State officials on Monday commemorated the adoption of a $75 million tax break package for Stratford-based helicopter manufacturer Sikorsky, which they said provides the Lockheed Martin subsidiary a competitive edge in securing the next generation of defense contracts.
Gov. Ned Lamont, whose administration helped negotiate the 20-year deal, signed off on the package last month after it was approved by the legislature with bipartisan support.
Lamont signed it again Monday during a ceremony situated beside one of Sikorsky’s H-60 Black Hawk model helicopters. The utility aircraft has been a workhorse for the American military for decades and its eventual replacement is one of two contracts for which the manufacturer is now competing.
“Our collaboration with the governor and the General Assembly for this project really does help make us more competitive for the future long-range assault aircraft program as well as the future attack reconnaissance aircraft program,” Paul Lemmo, president of Sikorsky, said during the ceremony.
The deal makes Sikorsky eligible for up to $75 million in tax credits if it secures the two federal contracts and keeps production work for the new programs in Connecticut. It also ensures the manufacturer will stay headquartered in the state for at least the next 20 years.
The agreement marks the second package of state incentives awarded to Sikorsky in the past few years. In 2016, then-Gov. Dannel Malloy’s administration reached a deal to provide the manufacturer with $220 million in tax credits and grants in order to ensure it remained here and produced its CH-53K King Stallion Helicopters in Stratford.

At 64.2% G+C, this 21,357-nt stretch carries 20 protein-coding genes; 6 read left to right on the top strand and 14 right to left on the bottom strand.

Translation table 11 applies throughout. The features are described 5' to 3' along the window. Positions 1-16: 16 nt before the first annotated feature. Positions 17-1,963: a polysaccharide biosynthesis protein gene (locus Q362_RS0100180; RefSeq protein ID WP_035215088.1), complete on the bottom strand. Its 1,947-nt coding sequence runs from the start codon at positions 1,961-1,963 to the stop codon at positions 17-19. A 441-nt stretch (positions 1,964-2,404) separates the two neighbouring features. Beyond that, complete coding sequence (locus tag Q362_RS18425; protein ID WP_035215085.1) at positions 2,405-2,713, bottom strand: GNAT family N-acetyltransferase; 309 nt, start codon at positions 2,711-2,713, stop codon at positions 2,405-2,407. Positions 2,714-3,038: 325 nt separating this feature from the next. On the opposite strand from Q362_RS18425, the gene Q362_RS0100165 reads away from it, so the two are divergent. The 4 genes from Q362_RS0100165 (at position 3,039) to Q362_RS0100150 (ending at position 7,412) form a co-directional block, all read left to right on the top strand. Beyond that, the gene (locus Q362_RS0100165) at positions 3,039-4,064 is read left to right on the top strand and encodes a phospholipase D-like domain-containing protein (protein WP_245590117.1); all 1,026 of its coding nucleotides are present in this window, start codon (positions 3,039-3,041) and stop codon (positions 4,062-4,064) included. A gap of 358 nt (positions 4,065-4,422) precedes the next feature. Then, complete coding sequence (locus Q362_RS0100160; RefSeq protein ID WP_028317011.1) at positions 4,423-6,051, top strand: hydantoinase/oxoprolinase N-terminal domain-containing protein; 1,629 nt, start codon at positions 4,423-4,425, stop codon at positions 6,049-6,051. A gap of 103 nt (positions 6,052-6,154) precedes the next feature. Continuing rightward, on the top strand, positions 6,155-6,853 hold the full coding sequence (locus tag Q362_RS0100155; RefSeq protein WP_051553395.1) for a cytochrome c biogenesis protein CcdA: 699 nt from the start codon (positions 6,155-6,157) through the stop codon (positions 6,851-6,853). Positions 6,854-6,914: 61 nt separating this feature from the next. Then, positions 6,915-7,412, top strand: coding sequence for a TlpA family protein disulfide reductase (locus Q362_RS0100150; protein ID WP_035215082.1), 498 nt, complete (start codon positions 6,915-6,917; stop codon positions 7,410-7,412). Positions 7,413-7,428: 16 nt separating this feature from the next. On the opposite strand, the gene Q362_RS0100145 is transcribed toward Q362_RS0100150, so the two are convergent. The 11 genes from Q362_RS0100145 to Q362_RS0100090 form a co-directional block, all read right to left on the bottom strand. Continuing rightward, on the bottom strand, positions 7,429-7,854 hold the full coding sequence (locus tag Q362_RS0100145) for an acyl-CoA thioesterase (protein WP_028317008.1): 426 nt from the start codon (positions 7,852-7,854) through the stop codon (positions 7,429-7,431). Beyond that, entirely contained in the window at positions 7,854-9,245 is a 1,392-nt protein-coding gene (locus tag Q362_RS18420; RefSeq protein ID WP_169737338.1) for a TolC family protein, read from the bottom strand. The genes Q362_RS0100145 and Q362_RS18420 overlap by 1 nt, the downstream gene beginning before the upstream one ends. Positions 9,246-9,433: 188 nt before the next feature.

Lamont said Monday he did not believe the manufacturer would have chosen to build in another state if Connecticut had not offered more tax incentives. Instead, he said the deal was designed to enhance Sikorsky’s chances of winning contracts over manufacturers in other states like Texas-based Bell Textron.
“They’re competing with another company. The other company’s down there in Texas and the other company may be getting some tax breaks,” Lamont said. “More importantly, I want Sikorsky to win. When they win, we win.”
U.S. Sen. Richard Blumenthal, a member of the Senate’s Armed Services Committee, said he believed Sikorsky should win the contract.
“The Black Hawk is going to be gradually phased out over a period of time but it’s going to be replaced by two helicopter models that will be the marvel of the world,” Blumenthal said. “They are the products that are going to keep 7,000 people here employed through 2042.”